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Boasson Hagen overcomes crash to give Swift strong leadout in Giro d'Italia

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Eddy Boasson Hagen (Team Sky)

Eddy Boasson Hagen (Team Sky) (Image credit: Tim de Waele/
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Current Norwegian national champion Thor Hushovd (BMC) with past champion Edvald Boasson Hagen (Sky)

Current Norwegian national champion Thor Hushovd (BMC) with past champion Edvald Boasson Hagen (Sky) (Image credit: Tim de Waele/

Sky’s Edvald Boasson Hagen delivered an impressive performance in stage three of the Giro d’Italia, delivering a near faultless leadout for Ben Swift before finishing sixth himself in Dublin.

Riding his first Giro d'Italia since 2009 when he won stage seven for his previous team, HTC, Boasson Hagen made a powerful drive through the front ranks of the peloton with Swift in his wake even though the Norwegian had crashed during the stage. But despite his left shoulder taking a heavy blow, 'Eddie' was still able to fulfill his team role in the final bunch sprint.

“I was always supposed to do the leadout but I wasn’t expecting to crash,” the 26-year-old said with a slightly wry grin as he warmed down on the rollers outside the Sky team bus.

“The bunch wasn’t going so fast, so I could get back on, and then the pain in my shoulder eased a bit and I managed to do the leadout.”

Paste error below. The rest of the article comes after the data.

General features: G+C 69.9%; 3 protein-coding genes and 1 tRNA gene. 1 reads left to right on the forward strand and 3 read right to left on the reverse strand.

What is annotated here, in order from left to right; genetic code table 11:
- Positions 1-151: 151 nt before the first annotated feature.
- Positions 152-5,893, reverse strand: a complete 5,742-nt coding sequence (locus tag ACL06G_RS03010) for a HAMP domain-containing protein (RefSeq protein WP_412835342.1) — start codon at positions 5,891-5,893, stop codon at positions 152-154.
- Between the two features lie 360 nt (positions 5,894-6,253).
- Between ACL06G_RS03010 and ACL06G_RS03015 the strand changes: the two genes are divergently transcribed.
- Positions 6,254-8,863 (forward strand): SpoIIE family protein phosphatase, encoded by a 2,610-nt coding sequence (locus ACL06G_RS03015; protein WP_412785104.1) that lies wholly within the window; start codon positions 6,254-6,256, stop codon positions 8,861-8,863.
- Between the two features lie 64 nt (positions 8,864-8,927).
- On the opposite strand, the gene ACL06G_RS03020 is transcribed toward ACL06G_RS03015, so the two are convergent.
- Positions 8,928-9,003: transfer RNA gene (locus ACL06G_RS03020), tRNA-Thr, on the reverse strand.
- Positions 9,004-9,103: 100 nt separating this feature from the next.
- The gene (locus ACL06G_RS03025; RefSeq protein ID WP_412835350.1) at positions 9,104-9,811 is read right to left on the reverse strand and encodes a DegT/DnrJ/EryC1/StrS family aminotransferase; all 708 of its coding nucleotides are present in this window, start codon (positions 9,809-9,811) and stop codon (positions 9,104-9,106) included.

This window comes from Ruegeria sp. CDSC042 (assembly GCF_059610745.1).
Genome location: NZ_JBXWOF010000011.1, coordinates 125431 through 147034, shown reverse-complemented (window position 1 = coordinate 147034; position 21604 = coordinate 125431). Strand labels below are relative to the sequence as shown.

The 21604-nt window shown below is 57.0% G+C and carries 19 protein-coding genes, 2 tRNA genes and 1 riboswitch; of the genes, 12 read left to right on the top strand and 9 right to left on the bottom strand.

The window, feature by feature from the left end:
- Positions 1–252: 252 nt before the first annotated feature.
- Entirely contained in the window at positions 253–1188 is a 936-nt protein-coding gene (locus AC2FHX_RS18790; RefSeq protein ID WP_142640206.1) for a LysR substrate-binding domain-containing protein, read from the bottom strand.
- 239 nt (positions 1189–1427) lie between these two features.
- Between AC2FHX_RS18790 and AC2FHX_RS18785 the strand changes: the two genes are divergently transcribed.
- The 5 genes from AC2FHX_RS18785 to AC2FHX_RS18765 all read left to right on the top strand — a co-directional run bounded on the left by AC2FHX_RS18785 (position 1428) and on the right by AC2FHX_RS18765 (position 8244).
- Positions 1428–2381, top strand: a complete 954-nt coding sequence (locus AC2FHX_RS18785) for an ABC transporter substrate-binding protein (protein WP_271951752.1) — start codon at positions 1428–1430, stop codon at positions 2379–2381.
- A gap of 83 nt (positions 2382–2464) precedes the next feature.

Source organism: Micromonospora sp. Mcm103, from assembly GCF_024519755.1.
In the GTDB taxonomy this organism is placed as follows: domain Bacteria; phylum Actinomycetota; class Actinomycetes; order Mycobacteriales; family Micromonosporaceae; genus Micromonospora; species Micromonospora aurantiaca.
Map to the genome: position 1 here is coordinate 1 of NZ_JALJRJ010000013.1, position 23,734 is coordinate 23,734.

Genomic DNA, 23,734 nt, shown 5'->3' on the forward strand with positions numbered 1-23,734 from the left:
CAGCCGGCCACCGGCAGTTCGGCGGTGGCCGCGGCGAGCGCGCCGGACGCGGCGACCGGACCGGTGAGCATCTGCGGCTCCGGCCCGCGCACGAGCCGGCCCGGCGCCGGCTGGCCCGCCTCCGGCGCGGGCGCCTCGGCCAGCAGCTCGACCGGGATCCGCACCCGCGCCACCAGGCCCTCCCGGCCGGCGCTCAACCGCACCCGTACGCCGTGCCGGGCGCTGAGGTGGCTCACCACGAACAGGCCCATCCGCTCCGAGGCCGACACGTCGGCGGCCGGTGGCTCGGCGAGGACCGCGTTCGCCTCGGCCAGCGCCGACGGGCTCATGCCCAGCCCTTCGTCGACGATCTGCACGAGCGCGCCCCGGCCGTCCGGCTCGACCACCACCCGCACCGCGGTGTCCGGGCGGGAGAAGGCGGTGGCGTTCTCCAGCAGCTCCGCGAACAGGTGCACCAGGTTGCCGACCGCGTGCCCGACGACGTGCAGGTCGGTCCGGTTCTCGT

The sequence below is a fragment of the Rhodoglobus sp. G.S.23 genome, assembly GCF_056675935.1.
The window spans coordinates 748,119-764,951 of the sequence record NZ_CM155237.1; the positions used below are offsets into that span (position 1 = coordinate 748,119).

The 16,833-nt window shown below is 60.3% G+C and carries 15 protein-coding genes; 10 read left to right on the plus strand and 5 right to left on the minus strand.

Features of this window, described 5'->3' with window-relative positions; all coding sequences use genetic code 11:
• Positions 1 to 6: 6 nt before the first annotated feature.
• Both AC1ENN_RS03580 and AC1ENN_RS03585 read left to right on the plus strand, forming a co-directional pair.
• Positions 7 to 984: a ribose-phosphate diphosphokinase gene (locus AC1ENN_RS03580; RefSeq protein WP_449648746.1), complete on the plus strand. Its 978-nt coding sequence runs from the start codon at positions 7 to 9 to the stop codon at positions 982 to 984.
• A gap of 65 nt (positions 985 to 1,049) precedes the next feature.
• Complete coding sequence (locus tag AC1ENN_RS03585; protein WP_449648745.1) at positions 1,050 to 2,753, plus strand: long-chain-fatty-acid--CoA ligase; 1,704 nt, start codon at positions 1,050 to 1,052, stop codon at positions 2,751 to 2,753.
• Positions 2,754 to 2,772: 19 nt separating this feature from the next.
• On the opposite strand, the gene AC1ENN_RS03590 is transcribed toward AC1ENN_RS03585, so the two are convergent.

After Cannondale had upped the pace in the last kilometre, Boasson Hagen made no errors when he tackled a chicane that arguably represented the biggest challenge for the strung-out pack.

“I was first man through the S-bend [in the final kilometre]” - with Swift in third place, close behind - “and gave it full gas to the finish. Swifty got second, it was a pity he didn’t make it but he was close.”

“The team gave it everything they had, it was very difficult with all the headwind, and we were almost there. My job was to get through the S-bend in first place. Swift was really close. We just have to keep trying. There are still many stages to go for Sky.”

As for the crash, Boasson recounted he was “at a roundabout and someone crashed in front of me. I was ok” - initially staying upright - “I could brake all right, but then somebody hit me from behind and I went flying.”

“It’s one of those times when you are ok but somebody goes into you. The shoulder was painful at first, then it got ok again, but it’ll probably stiffen up a little bit now.”

After Monday’s rest-day - “Rest day? It’s a flight day.” was Boasson Hagen’s rather caustic view of the three hour plane transfer to Bari that awaits the peloton tomorrow - more opportunities may come for either himself or Swift. “We’ll see who’s feeling the strongest and everybody will get a chance.”

Alasdair Fotheringham has been reporting on cycling since 1991. He has covered every Tour de France since 1992 as well as numerous other bike races of all shapes and sizes, ranging from the Olympic Games in 2008 to the now sadly defunct Subida a Urkiola hill climb in Spain. Apart from working for, he is also the cycling correspondent for The Independent and The Independent on Sunday.